Montana: Where the GOP Rode Historic Mail Balloting & Turnout to Victory

Beth Hladick
Policy Manager
Unite America
Team
February 10, 2021
The topline:

As states introduce new election laws in response to the 2020 election, some Republicans seek to restrict access or impose barriers to voting, especially by mail. However, the 2020 election demonstrated how mail balloting is secure and did not hurt the prospects of electing Republicans in down-ballot races. 


Across the United States, hundreds of bills are being introduced in response to a historic 2020 election — the expansion of absentee voting, increased turnout, and delayed election results pressure-tested state election systems like never before. 

While many states are seeking to expand voter access, over 100 bills in over half of states are pursuing legislation to restrict voting. Requiring an excuse to vote by mail, requiring two witness signatures, and banning ballot drop boxes are just a few of the policies introduced against the grain of safe, secure, accessible mail elections. 

Leading up to and following the 2020 election, many Republicans, in particular, seem convinced that mail balloting not only posed a threat to election integrity but also their (re)election prospects.  

Ironically, the facts tell a different story. Not only did top federal election officials declare the 2020 election the most secure in American history, but Republicans actually held or gained in many places — including the House and state legislatures — even when vote by mail was expanded. 

Look no further than the ruby red state of Montana. The state quickly pivoted to conducting their June primary entirely by mail, automatically sending all registered voters a ballot following the onset of the coronavirus pandemic. Turnout soared: 58.7% of registered voters returned a ballot in the all-mail election, the best primary turnout in 50 years, making Montana the leader among all states, including those with mail-ballot centric primaries.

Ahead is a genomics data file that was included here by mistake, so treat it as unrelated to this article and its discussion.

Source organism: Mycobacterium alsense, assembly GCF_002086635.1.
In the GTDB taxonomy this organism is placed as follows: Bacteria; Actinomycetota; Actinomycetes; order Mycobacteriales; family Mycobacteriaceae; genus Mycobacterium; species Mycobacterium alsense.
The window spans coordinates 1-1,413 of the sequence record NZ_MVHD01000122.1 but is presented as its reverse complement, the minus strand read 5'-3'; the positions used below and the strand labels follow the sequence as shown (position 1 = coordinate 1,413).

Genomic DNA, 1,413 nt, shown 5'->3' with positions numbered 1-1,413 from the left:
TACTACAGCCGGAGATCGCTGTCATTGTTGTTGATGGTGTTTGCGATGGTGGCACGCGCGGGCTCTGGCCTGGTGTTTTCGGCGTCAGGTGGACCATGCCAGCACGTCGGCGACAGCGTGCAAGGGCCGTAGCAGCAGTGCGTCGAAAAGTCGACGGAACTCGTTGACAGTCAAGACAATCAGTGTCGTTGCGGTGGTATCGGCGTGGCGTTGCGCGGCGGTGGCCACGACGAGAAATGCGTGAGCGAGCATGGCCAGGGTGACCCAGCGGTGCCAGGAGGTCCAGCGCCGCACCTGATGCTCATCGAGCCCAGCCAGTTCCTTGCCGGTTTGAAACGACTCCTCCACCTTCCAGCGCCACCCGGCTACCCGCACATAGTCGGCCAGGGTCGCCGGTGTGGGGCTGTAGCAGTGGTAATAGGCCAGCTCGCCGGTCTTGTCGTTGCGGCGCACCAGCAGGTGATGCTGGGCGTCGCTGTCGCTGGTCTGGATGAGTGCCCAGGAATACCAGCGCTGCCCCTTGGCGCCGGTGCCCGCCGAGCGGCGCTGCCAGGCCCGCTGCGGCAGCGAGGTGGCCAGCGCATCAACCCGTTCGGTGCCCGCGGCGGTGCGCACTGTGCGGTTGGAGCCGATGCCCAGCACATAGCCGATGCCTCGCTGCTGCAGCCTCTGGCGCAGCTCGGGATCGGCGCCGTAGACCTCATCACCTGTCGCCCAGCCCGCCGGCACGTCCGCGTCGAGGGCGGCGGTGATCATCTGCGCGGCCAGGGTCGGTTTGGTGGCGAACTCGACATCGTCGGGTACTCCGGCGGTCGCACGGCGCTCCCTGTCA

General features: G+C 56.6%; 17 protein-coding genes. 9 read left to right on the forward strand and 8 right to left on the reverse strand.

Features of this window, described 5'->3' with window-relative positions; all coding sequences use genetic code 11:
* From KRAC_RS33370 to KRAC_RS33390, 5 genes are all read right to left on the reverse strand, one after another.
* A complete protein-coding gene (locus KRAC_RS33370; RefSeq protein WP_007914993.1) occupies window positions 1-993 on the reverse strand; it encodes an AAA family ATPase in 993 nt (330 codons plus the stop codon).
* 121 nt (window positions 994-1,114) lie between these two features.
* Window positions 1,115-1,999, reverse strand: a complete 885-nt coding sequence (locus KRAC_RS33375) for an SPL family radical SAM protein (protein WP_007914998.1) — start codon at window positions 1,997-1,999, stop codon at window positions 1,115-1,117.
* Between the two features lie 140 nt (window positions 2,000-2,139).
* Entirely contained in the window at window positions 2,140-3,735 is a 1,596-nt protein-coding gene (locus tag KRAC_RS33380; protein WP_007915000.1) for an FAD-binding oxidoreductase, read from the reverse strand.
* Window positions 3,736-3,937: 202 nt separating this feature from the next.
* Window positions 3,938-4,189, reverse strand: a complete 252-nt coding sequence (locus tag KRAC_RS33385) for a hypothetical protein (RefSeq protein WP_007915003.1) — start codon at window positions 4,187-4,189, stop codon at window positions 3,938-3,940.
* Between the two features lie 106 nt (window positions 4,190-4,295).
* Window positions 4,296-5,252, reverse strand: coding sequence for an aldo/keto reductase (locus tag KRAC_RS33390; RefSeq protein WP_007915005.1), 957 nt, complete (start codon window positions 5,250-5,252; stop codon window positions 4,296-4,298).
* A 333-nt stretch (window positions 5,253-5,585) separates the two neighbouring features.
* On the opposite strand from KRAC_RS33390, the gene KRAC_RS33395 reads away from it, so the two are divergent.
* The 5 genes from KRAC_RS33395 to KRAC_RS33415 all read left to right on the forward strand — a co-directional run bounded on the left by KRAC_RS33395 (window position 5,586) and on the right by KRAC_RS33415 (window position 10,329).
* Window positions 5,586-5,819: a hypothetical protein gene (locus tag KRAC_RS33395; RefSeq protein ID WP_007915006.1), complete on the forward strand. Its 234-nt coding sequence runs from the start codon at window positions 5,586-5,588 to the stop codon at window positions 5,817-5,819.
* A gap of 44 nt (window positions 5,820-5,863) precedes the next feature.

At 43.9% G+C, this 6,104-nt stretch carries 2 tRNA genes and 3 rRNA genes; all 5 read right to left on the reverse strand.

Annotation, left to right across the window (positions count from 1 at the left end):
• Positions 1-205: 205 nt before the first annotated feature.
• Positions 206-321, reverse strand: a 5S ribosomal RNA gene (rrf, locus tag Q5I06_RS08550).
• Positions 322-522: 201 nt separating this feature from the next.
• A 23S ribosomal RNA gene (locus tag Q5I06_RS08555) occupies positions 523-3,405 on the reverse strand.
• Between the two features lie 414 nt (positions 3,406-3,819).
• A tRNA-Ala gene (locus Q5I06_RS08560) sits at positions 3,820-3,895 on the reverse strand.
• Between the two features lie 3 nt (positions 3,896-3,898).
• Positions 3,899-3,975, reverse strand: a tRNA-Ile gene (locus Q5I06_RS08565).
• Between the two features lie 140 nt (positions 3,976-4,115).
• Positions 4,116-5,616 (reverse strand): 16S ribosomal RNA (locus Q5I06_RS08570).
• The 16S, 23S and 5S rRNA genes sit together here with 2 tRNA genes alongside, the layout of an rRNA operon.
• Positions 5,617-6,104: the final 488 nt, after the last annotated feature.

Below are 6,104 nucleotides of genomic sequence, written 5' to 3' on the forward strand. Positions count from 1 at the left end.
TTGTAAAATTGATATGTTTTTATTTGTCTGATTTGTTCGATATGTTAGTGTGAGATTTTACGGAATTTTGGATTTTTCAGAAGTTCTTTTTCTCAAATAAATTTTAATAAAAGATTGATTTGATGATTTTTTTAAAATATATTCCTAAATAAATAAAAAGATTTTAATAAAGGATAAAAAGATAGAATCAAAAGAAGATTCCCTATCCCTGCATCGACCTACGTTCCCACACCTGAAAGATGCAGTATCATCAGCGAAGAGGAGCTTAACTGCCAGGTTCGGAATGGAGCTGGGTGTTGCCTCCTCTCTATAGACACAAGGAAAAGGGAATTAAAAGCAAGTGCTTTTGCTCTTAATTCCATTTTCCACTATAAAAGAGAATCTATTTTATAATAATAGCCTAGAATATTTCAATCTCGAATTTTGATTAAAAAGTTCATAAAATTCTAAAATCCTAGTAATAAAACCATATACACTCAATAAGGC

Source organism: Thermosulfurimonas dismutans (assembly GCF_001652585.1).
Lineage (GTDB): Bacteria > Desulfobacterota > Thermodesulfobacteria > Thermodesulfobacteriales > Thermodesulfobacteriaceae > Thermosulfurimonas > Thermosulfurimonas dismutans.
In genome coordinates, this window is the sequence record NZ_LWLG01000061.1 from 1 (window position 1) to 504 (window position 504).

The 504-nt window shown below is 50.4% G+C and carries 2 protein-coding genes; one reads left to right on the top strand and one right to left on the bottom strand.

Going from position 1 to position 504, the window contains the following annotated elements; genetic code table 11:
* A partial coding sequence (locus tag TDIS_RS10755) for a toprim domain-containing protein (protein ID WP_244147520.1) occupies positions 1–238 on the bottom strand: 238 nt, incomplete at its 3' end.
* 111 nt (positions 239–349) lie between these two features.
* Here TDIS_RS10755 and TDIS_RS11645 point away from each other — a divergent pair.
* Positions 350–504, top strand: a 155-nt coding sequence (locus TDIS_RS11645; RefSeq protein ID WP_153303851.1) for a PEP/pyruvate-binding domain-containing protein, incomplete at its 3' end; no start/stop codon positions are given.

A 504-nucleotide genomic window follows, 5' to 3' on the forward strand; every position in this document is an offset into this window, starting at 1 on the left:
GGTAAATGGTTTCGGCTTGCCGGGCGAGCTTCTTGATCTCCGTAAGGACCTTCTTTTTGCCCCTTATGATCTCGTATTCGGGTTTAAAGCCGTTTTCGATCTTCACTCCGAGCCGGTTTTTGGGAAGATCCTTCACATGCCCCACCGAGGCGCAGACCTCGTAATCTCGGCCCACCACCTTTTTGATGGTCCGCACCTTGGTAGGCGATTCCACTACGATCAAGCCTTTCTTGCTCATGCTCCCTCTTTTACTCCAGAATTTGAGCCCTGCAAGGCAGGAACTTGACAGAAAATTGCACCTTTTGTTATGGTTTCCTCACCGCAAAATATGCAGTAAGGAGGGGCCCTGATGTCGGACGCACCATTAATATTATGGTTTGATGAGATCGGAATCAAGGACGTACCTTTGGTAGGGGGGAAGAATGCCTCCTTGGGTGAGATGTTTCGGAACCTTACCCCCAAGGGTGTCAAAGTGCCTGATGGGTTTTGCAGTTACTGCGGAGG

In the general election, 46 of Montana’s 56 counties again conducted their elections almost entirely by mail with return postage paid. Turnout reached the highest it’s been since 1972, with nearly 81.3% of registered voters participating, up nearly 7 percentage points from 2016. Though in-person voting was maintained, around 73% of total ballots cast were returned by mail.

Subsequently, Republicans rode a red wave to victory: Greg Gianforte won the race for Governor, flipping the seat in Republicans’ favor by 12.8 percentage points, and ending 16 years of Democratic gubernatorial leadership; Sen. Steve Daines (R) and Rep. Matt Rosendale (R) won re-election to the Congress by over 10 percentage points; in the statehouse, Republicans flipped several seats, leaving the majority in both chambers “ironclad”; and, Trump carried the state handedly. 

The big electoral gains of GOP candidates for Governor, Congress, and State Legislature in Montana – amid historically high mail balloting and turnout - make it all the more confounding that it is one of the states now trying to restrict voter access.

Though Trump and many Republicans vocally discouraged voting by mail this past cycle, there’s a clear conservative case for the reform. And a number of Republican officials understand this; as the R Street Institutes explains, many Republican governors and elected officials from Alaska to Missouri actually promoted changes to expand mail ballot systems for primaries and the general election. In the lead-up to the general election, Republican election lawyer Benjamin Ginsburg persuasively argued, “The president’s words make his and the Republican Party’s rhetoric look less like sincere concern — and more like transactional hypocrisy designed to provide an electoral advantage.”

Despite the current narrative, there is reason for optimism: over 400 bills in 35 states have been introduced to expand access to voting, including changes to absentee policy. For example, states like Vermont are working to make universal ballot mailing a permanent process after successfully pivoting to an all-mail general election.  

Though voting systems are under siege, it’s important to link the impact vote by mail systems in particular had this past election: in part, they helped pave the way for increased turnout, greater flexibility amidst the pandemic, and the most secure election to date. New policy should take this into account, and ground changes with the positive impact reform seeks to achieve: putting voters, not party politics, first. 

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As the charts show, Montana Republicans performed well at every level of elected office in 2020 amid record vote by mail participation and voter turnout.


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